Sinn Féin spokesperson on Enterprise, Trade and Employment, Louise O’Reilly TD, has said that the Tánaiste should introduce a Living Wage in Budget 2023 to help tackle low pay and the cost-of-living crisis for workers instead of waiting four years to do so.
Teahcta O’Reilly said:
“Today’s announcement by the Tánaiste that the government intends to implement a Living Wage by 2026 is welcome.
“But the reality is workers cannot wait this long – the measure should be introduced in Budget 2023.
“Indeed, the Tánaiste, and the Low Pay Commission, should consider using the Living Wage set by the Living Wage Technical Group instead of trying to set a lower rate using 60 percent of the median wage as the figure.
“The Living Wage Technical Group calculated the true Living Wage as €12.90 per hour in 2021, this will no doubt increase in 2022 when they make their recommendations based on the Minimum Essential Standard of Living (MESL) formula.
“By contrast, under the model proposed by the Tánaiste, workers would be worse off by close to a euro per hour, and they would have to wait four years for it.
“In the past number of months there has been increases in rents, fuel, food and energy costs, to name but a few, which has meant the cost of living has spiralled out of control for workers.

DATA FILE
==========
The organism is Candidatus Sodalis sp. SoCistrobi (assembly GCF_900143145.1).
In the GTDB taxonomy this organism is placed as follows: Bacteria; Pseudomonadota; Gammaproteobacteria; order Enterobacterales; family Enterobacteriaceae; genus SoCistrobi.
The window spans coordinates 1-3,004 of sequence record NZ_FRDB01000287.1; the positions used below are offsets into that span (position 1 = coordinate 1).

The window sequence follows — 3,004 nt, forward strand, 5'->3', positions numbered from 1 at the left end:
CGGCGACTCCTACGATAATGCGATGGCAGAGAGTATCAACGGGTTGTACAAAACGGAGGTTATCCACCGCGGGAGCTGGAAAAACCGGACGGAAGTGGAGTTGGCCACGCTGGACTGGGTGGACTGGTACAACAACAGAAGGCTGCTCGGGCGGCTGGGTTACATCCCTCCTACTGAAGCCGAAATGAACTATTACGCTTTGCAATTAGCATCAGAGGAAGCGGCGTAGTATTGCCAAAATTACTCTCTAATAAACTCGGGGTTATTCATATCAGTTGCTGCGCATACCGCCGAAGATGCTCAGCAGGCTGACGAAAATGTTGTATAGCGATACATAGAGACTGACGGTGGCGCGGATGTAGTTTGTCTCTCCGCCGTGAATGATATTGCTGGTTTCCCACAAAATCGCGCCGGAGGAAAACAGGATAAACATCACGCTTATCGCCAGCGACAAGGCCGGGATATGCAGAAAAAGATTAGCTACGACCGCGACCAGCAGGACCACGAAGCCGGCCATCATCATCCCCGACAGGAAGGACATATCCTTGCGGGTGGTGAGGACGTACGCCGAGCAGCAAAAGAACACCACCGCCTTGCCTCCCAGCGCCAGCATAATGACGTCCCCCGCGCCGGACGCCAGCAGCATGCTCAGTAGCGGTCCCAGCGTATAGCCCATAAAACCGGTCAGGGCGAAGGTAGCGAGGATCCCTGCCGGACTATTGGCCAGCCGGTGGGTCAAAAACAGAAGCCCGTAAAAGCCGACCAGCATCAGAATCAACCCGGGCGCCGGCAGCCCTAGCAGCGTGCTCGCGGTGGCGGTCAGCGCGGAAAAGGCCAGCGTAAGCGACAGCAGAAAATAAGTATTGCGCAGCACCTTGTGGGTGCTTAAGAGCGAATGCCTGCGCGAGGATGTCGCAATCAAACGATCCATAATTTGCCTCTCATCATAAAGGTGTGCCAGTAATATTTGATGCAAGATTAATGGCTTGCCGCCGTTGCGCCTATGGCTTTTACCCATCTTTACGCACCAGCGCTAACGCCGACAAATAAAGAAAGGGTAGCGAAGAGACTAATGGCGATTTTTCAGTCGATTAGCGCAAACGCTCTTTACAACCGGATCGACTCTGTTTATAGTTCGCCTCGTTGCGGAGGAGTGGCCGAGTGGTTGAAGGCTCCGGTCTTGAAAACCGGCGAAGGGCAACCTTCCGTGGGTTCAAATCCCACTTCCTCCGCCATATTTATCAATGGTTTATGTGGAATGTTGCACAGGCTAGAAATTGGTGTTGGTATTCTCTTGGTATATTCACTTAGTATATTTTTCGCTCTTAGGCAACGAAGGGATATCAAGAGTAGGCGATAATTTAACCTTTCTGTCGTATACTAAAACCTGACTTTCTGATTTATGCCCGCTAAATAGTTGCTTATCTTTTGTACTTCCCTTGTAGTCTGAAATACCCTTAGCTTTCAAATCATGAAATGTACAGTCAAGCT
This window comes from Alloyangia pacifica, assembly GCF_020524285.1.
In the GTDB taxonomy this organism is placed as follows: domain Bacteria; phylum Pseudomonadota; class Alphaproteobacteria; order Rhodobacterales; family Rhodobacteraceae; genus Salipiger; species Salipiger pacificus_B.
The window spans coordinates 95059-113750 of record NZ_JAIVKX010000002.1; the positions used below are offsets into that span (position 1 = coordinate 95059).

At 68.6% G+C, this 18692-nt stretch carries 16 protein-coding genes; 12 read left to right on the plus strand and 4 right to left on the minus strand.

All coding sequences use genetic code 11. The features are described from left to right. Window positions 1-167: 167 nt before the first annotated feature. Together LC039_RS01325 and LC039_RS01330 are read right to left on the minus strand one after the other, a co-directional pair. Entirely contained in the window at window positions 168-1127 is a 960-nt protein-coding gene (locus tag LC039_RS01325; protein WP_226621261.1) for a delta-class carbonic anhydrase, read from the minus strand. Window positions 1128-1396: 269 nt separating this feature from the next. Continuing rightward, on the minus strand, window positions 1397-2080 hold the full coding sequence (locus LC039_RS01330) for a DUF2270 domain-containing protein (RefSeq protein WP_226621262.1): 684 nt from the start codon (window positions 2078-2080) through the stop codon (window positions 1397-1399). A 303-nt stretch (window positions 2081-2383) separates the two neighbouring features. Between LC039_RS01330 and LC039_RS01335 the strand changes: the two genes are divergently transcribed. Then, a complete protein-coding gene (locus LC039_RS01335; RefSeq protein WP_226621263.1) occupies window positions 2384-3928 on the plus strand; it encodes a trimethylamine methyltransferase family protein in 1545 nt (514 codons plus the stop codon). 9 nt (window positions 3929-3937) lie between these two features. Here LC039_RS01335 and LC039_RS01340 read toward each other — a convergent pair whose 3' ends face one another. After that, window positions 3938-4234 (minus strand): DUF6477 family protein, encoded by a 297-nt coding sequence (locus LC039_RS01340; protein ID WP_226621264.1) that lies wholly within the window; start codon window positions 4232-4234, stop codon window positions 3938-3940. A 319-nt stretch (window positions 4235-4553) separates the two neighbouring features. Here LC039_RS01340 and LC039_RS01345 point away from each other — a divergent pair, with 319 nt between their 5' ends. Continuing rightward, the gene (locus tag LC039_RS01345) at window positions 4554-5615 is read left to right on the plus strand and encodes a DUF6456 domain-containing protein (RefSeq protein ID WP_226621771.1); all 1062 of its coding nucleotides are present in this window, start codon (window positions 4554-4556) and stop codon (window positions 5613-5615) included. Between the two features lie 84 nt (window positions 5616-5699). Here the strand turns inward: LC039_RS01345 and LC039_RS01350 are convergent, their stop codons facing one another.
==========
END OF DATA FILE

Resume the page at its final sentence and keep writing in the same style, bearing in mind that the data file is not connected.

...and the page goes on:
“Therefore, there is an immediate need to move to a Living Wage to tackle low pay and the cost-of-living crisis. Indeed, Germany has just increased their minimum wage to €12.00 per hour from 1st October, a 22 per cent increase, to tackle low pay and the cost-of-living crisis in the country.
“Sinn Féin has a published plan outlining how to immediately deliver a Living Wage with appropriate legal protections for businesses who can show they cannot afford it.
“I would call on the government to work with Sinn Féin and all those committed to a Living Wage and begin preparations to deliver a Living Wage for workers in Budget 2023.”